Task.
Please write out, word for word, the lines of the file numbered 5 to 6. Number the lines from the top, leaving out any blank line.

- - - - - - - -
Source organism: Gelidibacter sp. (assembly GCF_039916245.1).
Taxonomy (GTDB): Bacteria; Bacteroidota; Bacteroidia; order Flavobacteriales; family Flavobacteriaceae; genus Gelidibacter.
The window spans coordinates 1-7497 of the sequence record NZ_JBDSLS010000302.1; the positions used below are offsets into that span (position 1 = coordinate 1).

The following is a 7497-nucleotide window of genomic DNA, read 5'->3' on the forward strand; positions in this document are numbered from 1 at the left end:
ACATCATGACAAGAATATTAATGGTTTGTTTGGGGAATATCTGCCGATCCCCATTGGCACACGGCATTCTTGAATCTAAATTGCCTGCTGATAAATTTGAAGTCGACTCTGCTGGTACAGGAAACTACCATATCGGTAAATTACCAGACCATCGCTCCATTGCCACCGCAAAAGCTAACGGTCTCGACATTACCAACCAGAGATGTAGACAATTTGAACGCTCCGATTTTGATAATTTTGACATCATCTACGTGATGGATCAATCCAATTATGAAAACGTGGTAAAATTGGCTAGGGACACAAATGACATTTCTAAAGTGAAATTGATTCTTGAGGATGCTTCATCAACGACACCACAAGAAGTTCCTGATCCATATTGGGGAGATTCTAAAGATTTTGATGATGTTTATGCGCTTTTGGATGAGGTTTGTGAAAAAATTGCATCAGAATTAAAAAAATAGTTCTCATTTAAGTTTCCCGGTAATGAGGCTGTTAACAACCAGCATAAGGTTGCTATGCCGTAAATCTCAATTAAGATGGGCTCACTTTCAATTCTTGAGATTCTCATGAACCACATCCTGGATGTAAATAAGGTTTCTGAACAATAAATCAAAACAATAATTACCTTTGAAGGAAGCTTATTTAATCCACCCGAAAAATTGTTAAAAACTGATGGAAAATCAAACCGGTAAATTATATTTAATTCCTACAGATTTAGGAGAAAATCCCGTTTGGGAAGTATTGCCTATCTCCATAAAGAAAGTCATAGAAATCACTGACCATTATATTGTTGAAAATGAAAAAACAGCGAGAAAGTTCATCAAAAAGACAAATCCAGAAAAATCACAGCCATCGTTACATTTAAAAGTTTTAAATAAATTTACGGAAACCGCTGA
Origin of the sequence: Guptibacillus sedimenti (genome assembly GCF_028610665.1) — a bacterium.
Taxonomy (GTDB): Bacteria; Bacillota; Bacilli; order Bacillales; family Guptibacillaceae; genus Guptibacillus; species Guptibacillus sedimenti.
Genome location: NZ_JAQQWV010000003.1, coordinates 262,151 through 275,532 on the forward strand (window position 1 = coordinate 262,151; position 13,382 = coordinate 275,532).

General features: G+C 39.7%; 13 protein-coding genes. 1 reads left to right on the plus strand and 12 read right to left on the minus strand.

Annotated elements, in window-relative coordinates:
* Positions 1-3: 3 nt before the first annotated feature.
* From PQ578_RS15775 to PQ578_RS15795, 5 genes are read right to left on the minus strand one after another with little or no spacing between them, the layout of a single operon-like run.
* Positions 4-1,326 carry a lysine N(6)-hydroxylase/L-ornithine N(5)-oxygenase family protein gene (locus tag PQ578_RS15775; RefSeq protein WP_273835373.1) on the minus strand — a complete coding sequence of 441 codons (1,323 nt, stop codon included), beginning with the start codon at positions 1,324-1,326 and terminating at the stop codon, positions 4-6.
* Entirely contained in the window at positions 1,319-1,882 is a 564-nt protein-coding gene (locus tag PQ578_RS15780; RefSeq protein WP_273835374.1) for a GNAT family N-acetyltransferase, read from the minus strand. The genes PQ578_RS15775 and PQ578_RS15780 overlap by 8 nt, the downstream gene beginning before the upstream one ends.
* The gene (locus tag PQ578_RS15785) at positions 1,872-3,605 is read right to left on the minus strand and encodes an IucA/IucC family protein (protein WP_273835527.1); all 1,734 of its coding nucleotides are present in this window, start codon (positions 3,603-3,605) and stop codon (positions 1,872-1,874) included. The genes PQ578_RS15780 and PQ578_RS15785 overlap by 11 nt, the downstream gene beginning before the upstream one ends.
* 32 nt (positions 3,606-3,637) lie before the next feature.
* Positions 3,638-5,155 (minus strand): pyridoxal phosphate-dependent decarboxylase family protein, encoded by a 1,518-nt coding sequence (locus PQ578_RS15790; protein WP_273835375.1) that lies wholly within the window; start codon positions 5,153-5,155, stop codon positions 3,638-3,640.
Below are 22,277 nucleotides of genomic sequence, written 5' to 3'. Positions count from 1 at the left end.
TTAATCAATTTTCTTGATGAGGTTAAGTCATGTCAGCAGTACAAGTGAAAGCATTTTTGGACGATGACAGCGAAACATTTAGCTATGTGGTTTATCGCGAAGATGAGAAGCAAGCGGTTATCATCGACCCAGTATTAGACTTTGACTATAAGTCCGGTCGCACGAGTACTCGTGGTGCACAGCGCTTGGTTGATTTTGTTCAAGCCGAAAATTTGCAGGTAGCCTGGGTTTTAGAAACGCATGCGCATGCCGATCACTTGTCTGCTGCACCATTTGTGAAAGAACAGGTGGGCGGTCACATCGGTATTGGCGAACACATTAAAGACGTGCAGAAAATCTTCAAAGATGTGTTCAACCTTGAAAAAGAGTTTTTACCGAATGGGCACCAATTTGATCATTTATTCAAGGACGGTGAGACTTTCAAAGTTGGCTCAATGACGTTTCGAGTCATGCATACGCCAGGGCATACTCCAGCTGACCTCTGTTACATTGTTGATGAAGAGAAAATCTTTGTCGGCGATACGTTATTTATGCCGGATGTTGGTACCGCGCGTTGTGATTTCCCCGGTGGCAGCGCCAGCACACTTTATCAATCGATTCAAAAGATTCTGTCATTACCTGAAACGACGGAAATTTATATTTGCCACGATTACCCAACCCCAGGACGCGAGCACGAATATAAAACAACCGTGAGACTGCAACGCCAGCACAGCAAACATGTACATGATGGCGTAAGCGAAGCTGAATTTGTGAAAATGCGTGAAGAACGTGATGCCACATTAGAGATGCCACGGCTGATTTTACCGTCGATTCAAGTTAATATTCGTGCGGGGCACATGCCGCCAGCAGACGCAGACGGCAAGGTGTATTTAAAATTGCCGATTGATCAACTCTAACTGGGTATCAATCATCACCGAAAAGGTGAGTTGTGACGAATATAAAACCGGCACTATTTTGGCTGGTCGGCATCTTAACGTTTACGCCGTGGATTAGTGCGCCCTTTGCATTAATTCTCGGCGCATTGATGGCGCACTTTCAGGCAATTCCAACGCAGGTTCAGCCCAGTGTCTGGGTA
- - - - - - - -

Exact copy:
ACATCATGACAAGAATATTAATGGTTTGTTTGGGGAATATCTGCCGATCCCCATTGGCACACGGCATTCTTGAATCTAAATTGCCTGCTGATAAATTTGAAGTCGACTCTGCTGGTACAGGAAACTACCATATCGGTAAATTACCAGACCATCGCTCCATTGCCACCGCAAAAGCTAACGGTCTCGACATTACCAACCAGAGATGTAGACAATTTGAACGCTCCGATTTTGATAATTTTGACATCATCTACGTGATGGATCAATCCAATTATGAAAACGTGGTAAAATTGGCTAGGGACACAAATGACATTTCTAAAGTGAAATTGATTCTTGAGGATGCTTCATCAACGACACCACAAGAAGTTCCTGATCCATATTGGGGAGATTCTAAAGATTTTGATGATGTTTATGCGCTTTTGGATGAGGTTTGTGAAAAAATTGCATCAGAATTAAAAAAATAGTTCTCATTTAAGTTTCCCGGTAATGAGGCTGTTAACAACCAGCATAAGGTTGCTATGCCGTAAATCTCAATTAAGATGGGCTCACTTTCAATTCTTGAGATTCTCATGAACCACATCCTGGATGTAAATAAGGTTTCTGAACAATAAATCAAAACAATAATTACCTTTGAAGGAAGCTTATTTAATCCACCCGAAAAATTGTTAAAAACTGATGGAAAATCAAACCGGTAAATTATATTTAATTCCTACAGATTTAGGAGAAAATCCCGTTTGGGAAGTATTGCCTATCTCCATAAAGAAAGTCATAGAAATCACTGACCATTATATTGTTGAAAATGAAAAAACAGCGAGAAAGTTCATCAAAAAGACAAATCCAGAAAAATCACAGCCATCGTTACATTTAAAAGTTTTAAATAAATTTACGGAAACCGCTGA
Origin of the sequence: Guptibacillus sedimenti (genome assembly GCF_028610665.1) — a bacterium.